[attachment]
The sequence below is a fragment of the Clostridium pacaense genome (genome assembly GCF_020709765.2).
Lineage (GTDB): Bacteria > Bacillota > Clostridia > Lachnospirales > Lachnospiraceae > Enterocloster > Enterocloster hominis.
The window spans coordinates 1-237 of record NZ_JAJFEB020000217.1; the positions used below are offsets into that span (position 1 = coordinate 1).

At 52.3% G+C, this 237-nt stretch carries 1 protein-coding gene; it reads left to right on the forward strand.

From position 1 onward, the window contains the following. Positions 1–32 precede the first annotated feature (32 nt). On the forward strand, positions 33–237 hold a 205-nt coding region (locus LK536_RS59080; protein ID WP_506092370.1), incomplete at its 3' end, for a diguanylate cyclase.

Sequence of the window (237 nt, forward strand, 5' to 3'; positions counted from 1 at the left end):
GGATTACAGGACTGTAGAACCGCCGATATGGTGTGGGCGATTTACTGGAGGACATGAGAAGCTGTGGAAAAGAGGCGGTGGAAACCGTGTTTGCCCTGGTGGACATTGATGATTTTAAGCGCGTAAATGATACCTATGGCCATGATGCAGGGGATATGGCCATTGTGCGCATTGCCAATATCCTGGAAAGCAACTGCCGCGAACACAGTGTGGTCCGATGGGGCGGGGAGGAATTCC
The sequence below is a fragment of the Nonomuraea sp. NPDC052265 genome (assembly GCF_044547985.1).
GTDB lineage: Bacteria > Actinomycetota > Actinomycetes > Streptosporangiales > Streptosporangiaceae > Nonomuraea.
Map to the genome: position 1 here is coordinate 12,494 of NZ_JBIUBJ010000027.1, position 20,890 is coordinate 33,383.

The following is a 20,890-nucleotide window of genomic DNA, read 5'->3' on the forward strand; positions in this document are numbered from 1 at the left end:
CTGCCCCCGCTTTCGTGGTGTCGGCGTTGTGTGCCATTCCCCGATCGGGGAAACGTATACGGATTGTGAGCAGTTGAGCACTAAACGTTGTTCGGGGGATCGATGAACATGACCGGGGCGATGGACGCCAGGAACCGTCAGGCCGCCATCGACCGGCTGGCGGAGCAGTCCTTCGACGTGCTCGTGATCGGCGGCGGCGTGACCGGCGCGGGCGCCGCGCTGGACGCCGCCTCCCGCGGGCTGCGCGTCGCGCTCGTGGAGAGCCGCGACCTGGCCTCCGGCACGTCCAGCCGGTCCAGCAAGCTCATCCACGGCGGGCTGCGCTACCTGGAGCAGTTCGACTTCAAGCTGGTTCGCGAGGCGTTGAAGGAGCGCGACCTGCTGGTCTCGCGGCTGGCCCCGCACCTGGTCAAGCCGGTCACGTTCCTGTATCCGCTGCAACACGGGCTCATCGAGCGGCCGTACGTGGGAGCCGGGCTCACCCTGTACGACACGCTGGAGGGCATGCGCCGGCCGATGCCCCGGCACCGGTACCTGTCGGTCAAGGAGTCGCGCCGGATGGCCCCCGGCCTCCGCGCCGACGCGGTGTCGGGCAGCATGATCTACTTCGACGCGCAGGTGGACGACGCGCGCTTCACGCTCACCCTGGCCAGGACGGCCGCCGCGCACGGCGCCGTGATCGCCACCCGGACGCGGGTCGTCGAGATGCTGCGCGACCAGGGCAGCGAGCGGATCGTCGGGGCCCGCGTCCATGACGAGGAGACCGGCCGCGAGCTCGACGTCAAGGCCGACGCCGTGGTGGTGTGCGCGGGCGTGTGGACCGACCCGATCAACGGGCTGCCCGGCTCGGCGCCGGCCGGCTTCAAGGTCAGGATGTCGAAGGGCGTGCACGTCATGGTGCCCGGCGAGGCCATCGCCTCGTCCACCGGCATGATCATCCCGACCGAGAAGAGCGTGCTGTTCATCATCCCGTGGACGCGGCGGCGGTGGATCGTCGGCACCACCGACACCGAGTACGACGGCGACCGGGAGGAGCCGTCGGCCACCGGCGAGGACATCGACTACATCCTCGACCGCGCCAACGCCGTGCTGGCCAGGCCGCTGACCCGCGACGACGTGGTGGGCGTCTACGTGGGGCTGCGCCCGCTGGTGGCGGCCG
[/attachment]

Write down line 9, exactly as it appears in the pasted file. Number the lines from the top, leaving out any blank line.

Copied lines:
GTDB lineage: Bacteria > Actinomycetota > Actinomycetes > Streptosporangiales > Streptosporangiaceae > Nonomuraea.